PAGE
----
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Long-Term Plans need input – Disagreement on ‘Nice to Haves’

As our Mayor, Len Salt has said, the best place to go for making a submission is the TCDC website. Reading background detail is well worthwhile and hard copies can be obtained in the few days left to make a submission. Long-term plans are just that – a ten-year plan which needs to change at budget time because some projects completed naturally drop-off and other items get dropped off because the planning is not ready or costs have increased, so delays are necessary. New items are added due to local and/or changing circumstances. Due to the cyclones of early 2023, the Long-Term Plan changed...

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What about if we have Oppose the Fast Track Bill, Threatening our Environment and Democracy

Double Jeopardy for Our Environment and Local Decision-Making: The Bill delivers a ruthless one-two gut-punch to Coromandel’s future. First, a clause dismantles the 26-year-old law passed by a previous National government, (strongly supported by TCDC) safeguarding Coromandel conservation forest land and our precious harbours and estuaries from mining. Countless people from Coromandel fought to win this protection, and 40,000 marched up Queen Street, Auckland in 2010 to successfully retain it. Second, another clause in the Bill trashes our local District Plan. Our Plan forged through decades...

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Leave social services to Wellington

By delineating these roles clearly, TCDC can enhance efficiency, improve service delivery (reduce cost), and ensure better outcomes for us, the local fee and ratepayers. That way, we all avoid paying more than is required for services we need, value and are prepared to pay for. Local New Zealand government entities are pivotal in delivering essential services to communities. The extent of their responsibilities, particularly concerning social services, is debatable. As ratepayers and fee payers, we fund local government. As taxpayers, we fund central government. I advocate a change in focus...

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Matters to be resolved

Cathedral Cove walking access, where to have the Boating Club, dust on and in the houses opposite Allied Concrete on South Highway, Operational Refuse Transfer Station for Mercury Bay; Wahi Tukurua (recycling centre) being more than a name; clearing the ponds at Cooks Beach, Buffalo Beach and Taputapuatea Stream; Water storage plan and a timeline for it, Coastal Protection Project turned into specific plans for specific areas; rubbish bin collection methods that work for the residents. All require work and a change of culture regarding relationships and possibilities between local Government...

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Where Mercury Bay is heading

Without question, we live in the best seaside settlements in New Zealand and Mercury Bay residents need to work hard to keep that distinction going. As an isolated region, I believe we must clearly establish Whitianga as the heart of Mercury Bay and move forward with a collective voice. I might add that after living and working in Mercury Bay for over 40 years I feel equipped to contribute in a meaningful way but wish to reiterate that the articles written are of personal options only. To look forward I feel we also need to look back and analyse some major achievements: • Roading network...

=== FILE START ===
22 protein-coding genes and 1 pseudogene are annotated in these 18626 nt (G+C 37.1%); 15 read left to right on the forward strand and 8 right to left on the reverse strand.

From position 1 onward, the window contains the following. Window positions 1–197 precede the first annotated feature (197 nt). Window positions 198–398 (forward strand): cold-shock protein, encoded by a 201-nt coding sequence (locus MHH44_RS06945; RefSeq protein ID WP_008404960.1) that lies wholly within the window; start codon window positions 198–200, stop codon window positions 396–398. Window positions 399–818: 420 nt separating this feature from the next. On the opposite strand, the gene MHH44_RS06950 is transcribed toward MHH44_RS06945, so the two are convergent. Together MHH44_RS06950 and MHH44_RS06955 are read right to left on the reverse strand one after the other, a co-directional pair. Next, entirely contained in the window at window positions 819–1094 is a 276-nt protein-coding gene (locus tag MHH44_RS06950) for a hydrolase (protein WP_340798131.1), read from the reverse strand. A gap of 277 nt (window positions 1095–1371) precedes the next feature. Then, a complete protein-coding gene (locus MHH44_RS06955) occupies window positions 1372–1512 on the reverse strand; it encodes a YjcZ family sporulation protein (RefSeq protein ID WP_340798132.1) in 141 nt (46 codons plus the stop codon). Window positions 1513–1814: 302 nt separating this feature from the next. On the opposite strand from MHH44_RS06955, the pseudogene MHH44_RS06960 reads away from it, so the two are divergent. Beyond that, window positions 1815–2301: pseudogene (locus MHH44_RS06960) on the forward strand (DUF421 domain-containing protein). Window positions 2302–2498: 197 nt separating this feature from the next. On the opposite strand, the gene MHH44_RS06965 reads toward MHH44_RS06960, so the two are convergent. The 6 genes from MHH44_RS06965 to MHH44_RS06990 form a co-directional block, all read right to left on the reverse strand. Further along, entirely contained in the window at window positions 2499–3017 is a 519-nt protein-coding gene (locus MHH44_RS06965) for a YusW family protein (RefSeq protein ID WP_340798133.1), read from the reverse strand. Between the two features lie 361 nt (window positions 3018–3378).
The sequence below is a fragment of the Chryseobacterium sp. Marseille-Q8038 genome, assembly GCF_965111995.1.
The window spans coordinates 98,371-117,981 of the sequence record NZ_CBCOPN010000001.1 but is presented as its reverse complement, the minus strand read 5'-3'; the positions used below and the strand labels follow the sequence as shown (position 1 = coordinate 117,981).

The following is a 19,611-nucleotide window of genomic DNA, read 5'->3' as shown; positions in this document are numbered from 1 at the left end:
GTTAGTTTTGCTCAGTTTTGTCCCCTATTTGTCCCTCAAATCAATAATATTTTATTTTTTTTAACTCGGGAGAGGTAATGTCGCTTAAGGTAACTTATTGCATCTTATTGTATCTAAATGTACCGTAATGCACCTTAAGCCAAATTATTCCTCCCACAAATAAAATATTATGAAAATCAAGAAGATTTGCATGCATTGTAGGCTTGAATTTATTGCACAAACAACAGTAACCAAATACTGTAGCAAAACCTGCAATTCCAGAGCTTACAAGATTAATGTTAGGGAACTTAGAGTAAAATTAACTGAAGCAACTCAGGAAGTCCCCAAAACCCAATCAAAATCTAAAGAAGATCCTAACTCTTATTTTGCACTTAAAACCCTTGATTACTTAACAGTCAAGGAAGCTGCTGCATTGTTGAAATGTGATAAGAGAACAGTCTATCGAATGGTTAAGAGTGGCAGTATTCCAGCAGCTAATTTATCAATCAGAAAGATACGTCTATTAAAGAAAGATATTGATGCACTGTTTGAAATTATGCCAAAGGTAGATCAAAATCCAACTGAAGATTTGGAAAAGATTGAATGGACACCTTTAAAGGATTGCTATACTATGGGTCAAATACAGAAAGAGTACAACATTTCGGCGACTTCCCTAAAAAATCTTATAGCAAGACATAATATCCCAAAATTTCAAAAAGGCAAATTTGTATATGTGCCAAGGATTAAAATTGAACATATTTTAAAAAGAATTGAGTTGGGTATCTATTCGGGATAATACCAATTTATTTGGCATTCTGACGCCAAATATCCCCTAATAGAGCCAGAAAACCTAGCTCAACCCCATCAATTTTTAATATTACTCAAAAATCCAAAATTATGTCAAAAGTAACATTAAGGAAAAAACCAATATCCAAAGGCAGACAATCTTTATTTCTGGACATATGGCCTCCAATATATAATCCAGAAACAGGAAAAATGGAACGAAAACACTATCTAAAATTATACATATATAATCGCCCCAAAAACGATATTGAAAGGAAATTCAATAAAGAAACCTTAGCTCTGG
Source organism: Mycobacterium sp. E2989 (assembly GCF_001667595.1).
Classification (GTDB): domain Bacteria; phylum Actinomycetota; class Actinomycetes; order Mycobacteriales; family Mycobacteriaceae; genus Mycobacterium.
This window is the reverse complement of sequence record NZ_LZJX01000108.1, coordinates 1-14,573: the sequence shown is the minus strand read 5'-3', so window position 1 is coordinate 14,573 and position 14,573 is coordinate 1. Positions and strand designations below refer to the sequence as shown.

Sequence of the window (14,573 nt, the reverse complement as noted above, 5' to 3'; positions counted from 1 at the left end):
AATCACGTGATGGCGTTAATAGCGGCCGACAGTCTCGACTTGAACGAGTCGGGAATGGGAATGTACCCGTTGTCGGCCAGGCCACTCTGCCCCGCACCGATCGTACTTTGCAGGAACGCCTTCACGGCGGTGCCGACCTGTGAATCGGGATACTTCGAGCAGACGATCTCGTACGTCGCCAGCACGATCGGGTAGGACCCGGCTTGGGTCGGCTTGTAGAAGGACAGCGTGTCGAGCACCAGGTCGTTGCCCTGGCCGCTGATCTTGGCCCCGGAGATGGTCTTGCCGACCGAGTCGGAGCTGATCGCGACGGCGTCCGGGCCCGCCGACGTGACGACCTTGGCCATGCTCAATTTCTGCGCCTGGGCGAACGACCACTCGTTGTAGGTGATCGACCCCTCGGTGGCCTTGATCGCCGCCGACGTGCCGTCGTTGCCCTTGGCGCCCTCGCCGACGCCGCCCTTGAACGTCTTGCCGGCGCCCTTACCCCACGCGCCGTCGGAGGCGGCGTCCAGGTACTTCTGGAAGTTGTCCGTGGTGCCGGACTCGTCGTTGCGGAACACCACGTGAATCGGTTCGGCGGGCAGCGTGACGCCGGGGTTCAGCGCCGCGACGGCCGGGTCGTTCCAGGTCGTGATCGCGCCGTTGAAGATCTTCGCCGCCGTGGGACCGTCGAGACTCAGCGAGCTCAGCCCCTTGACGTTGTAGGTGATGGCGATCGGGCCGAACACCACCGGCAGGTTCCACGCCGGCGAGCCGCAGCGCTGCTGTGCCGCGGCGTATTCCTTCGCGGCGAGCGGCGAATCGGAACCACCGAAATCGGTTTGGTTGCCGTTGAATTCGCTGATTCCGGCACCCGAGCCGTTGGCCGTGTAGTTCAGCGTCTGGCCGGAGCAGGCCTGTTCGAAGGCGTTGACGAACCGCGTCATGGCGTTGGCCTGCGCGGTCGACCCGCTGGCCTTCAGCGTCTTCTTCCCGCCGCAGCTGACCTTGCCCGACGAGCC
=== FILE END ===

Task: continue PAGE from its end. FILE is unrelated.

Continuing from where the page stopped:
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Together forever – a good idea

Eventually I found the plan. It is in sections with headings such as, “Our People” and “Our Environment”. Upon reading the plan, one item came up in the section headed, “Our Iwi told us what they would like to improve.” There were various items in this section, but what grabbed my attention was one that stated, “We would like a Maori area set aside at the Kaimarama Cemetery.” While some may be against this, I feel it is actually a good idea and that other ethnic groups should also be given this opportunity. My reasoning is based upon two influences, the first being a trip my good lady and myself...

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Great about highway – what about our Cathedral Cove track?

The fact that State Highway 25A between Kōpū and Hikuai opened ahead of time, is being applauded by those on the peninsula, says Mercury Bay Business Association (MBBA) member Ray Van Beynen. But he says there’s “utter disbelief” amongst locals that “absolutely no progress” has been made to reopen the track to the Cathedral Cove recreation reserve. Both the highway and the cove track were badly impacted by Cyclone Gabrielle in January 2023.“It’s coming up a year since the closure of the track to the cove and the Department of Conservation, who closed the track without consultation citing...

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In support of commercial fishing – stating the case

The recent coverage of topics on trawl corridors and bottom trawling has been considerable and the view of the commercial fishing industry of which I am a part, needs to be heard. I started commercial fishing in 1976 in Whitianga and have recently retired from active commercial skippering of our 17-metre commercial bottom longliner. This vessel is operating on the northeast, and west coast of the North Island. I am also currently president of the Whitianga and Coromandel Peninsula Commercial Fishermen’s Association. I was also on the Hauraki Gulf Marine Park Spatial Plan stakeholder...

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